Editor’s note: The RTP Product Pipeline is a new feature for WRAL Local Tech Wire. Its purpose is to help entrepreneurs, business leaders, educators and inventors better understand the product commercialization process. Montie Roland and Tom Vass are co-founders of the RTP Product Development Guild, Inc. Vass is an author, investment advisor and owner of Private Capital Market, an Internet-based private equity firm.

MORRISVILLE – The Summer edition of The Park Guide, a publication covering topics of technology, innovation and enlightened living in the Research Triangle Park, contained an interesting, albeit cryptic article. The one page article was titled “The Region’s Business Clusters,” and contained eight bullet points about the RTP’s industrial clusters.

There was no explanation for the bullets, just a brief description of each of the eight business clusters that operate in the central part of North Carolina. The url link at the bottom of the article led to the website for the Research Triangle Regional Partnership, so I dutifully followed the link to see more.

Once at the RTRP site, I found the document for a 2004 study that explained the concept of industrial clusters from the perspective of Dr. Michael Porter, of Harvard University. While understanding Porter’s concept of industrial clusters is interesting as a scholarly exercise, the policy implications are …well… somewhat academic.

His concept of clusters reminds me of Zoltan Acs, who convened a seminar of academics to address the issue of how entrepreneurs would know a good idea when they saw one. In Porter’s cluster case, the question would be: how would you know a good cluster if you saw one.

A more robust interpretation of clusters and their contribution to regional innovation economics was developed by Dr. Ed Feser, while he was a professor at UNC-CH. Feser is now a professor at the University of Illinois, and his concepts of clusters are just now beginning to be applied nationally in the area of new product development and entrepreneurial promotion.

The greatest application of Feser’s industrial cluster concept is helping individual entrepreneurs and inventors identify new ventures that would be commercially successful in a given metro region. In other words, there is a prior question to the one Acs asked, and that is: where do great product ideas originate?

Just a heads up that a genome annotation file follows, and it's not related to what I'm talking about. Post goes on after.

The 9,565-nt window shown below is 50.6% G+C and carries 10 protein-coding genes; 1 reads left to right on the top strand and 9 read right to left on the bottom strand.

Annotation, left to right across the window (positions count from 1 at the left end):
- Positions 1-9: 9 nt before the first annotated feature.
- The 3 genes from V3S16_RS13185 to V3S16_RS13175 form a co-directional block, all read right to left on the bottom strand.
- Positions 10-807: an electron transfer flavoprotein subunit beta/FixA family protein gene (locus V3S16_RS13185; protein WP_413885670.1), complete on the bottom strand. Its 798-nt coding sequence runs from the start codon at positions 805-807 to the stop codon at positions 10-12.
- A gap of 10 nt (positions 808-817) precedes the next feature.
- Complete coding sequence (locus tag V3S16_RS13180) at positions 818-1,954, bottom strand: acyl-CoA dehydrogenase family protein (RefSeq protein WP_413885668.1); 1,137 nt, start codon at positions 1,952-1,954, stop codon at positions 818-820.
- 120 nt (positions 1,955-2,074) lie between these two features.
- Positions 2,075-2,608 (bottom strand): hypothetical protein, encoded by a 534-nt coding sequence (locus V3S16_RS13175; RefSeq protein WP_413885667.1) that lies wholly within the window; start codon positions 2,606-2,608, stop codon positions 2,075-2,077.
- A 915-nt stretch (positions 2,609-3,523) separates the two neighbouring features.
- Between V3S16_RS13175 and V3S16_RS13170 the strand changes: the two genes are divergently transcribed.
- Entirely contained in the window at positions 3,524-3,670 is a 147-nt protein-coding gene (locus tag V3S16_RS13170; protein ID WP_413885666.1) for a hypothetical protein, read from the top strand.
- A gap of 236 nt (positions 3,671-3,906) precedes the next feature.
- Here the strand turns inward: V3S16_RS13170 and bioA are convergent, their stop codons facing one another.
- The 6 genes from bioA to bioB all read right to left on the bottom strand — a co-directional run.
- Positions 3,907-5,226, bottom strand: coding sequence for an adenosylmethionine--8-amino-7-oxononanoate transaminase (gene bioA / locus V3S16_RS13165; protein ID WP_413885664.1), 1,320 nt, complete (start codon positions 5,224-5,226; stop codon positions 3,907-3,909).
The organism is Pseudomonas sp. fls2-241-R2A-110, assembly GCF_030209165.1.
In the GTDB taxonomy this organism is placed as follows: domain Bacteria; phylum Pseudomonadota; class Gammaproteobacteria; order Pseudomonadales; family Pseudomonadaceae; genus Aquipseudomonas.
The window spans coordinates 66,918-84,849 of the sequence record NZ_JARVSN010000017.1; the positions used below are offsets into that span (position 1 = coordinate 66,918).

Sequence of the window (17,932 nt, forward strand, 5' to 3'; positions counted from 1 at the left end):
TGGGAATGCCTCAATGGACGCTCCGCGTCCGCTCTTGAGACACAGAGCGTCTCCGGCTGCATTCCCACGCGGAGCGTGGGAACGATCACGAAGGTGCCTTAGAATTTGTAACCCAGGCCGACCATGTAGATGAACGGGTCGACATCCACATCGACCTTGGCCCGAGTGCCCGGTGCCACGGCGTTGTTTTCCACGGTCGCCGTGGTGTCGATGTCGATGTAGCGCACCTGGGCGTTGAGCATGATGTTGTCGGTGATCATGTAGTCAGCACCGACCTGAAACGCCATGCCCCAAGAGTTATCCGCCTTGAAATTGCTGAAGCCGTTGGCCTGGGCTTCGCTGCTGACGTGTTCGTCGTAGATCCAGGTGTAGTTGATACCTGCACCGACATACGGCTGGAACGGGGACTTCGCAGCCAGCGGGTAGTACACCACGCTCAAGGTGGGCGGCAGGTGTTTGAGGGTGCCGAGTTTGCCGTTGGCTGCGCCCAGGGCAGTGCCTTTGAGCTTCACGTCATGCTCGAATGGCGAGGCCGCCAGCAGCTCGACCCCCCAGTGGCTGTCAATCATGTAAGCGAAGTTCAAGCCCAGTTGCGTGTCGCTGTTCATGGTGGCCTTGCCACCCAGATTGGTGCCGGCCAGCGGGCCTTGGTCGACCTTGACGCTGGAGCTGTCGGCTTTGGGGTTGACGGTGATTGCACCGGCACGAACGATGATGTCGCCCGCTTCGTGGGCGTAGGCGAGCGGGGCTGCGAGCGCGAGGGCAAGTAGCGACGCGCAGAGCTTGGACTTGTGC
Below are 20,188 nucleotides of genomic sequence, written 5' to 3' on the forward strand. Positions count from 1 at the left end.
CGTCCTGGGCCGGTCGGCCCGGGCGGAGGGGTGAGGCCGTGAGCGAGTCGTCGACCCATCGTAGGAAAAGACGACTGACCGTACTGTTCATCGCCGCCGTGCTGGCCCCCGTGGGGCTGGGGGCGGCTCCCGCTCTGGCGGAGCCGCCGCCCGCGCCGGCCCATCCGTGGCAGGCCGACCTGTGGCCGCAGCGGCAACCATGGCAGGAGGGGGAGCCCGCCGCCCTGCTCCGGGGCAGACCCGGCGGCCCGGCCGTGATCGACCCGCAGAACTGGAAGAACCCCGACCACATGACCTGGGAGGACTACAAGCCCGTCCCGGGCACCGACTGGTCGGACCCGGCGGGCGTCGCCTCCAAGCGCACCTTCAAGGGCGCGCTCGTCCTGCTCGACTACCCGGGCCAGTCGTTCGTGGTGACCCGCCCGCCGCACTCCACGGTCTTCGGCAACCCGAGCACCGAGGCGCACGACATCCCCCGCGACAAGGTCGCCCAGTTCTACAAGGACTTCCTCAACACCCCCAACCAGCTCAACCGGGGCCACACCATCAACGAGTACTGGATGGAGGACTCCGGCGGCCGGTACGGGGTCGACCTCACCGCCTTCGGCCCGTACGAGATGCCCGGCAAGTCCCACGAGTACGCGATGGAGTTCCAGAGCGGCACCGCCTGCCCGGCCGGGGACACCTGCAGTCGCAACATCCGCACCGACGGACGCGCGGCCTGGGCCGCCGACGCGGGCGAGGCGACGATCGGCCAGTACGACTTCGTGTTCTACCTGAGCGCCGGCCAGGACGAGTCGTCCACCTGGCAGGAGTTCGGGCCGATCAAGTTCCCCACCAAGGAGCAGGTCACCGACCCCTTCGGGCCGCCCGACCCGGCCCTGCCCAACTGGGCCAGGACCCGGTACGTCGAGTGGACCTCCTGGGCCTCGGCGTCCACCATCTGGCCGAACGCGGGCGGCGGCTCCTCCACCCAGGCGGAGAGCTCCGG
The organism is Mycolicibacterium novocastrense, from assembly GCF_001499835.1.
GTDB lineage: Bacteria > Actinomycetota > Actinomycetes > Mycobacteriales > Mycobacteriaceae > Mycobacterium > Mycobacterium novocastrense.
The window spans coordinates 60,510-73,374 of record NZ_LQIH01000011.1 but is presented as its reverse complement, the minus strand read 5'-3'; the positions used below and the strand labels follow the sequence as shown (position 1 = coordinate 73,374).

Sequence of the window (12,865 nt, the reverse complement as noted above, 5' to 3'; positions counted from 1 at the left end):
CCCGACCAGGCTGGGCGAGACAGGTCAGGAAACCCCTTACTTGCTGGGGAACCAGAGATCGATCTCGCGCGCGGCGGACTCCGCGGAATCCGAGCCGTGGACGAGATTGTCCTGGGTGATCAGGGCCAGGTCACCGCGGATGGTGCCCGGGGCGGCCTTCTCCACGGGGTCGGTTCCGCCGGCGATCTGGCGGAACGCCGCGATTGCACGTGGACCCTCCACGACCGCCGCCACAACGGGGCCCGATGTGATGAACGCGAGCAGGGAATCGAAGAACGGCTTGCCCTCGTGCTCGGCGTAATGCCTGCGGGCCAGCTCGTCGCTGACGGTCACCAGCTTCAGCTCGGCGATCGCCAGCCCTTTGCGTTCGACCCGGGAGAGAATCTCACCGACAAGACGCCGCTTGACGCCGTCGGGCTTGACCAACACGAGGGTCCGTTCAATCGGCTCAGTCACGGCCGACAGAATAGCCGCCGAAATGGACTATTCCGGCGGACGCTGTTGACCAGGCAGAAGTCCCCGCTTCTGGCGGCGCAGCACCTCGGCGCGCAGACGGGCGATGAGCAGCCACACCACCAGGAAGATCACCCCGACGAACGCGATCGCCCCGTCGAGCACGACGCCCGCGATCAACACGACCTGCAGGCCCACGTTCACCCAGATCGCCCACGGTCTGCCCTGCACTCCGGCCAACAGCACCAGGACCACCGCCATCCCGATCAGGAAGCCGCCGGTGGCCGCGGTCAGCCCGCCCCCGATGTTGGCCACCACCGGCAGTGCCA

Using the eight clusters identified by the RTRP as an example, it may be useful to see how the RTP Product Development Guild applies Feser’s concept to the process of generating product ideas for entrepreneurs. The article mentions 10 clusters but two of them do not really exist yet, so they are not covered here.

Here are the clusters identified in the Park Guide:

• Pharmaceuticals
• Biological agents and infectious disease
• Agriculture biotechnology
• Pervasive computing
• Advanced medical care
• Analytical instrumentation
• Nanoscale technologies
• Informatics

From Feser’s point of view, these clusters contain supply chain relationships between members of the clusters. At the RTP Guild, we call these supply chain relationships “intermediate demand markets” because the firms that are trading with each other are supplying unfinished goods that are working their way to the finished goods, final demand market. For example, rather than doing in-house research, the big pharma companies buy the services of the contract research organizations who conduct studies on what happens when humans are given new drugs.

Launching a new product or new venture into the RTP’s intermediate demand market is a great idea because the new product has a built-in market demand. One of the most risky parts about creating a new venture is finding new clients and customers to buy the product, so it makes good business sense to sell into a market that already exists.

However, Feser’s application of industrial clusters has an even better idea for nascent entrepreneurs. Feser applies a statistical technique to these clusters to see which parts of unrelated clusters have similar technological characteristics. For example, it may be that the technology of the pervasive computing cluster is related, somehow, to the technology of the infectious disease cluster.

When technology from two industrial clusters are crossed, the resulting new product has the potential to “disrupt” existing markets.
At the RTP Guild, we are looking for disruptive technology, not because we are 1960’s radicals, but because we suspect that disruptive technology creates wildly profitable new ventures that lead to an increase in regional wealth.

In other words, our economic development goal for the RTP is increased wealth for the residents. We contrast our goal with the goal of the RTRP, which is increasing jobs. The 2004 RTRP report on clusters is all about job creation by recruiting industry to locate parts of their production process in the regional industrial clusters. For example, one of the RTRP recent industrial recruitment success stories is the recruitment of another contract research firm to help big pharma study what happens when humans are given new drugs.

We think the concept of clusters is more important as a tool for providing a mental map to entrepreneurs on what types of products and ventures to create. We call that process deal mapping. The new venture and entrepreneurial process begins with great new ideas for great new products.

We try to help this process along by offering a business network that provides latent entrepreneurs ideas on what products would work best in the RTP regional economy, based on the industrial clusters that share certain types of industrial technology in common.

(c) RTP product Development Guild

Editor’s note: The opinions of the author are his own and do not necessarily represent those of WRAL Local Tech Wire.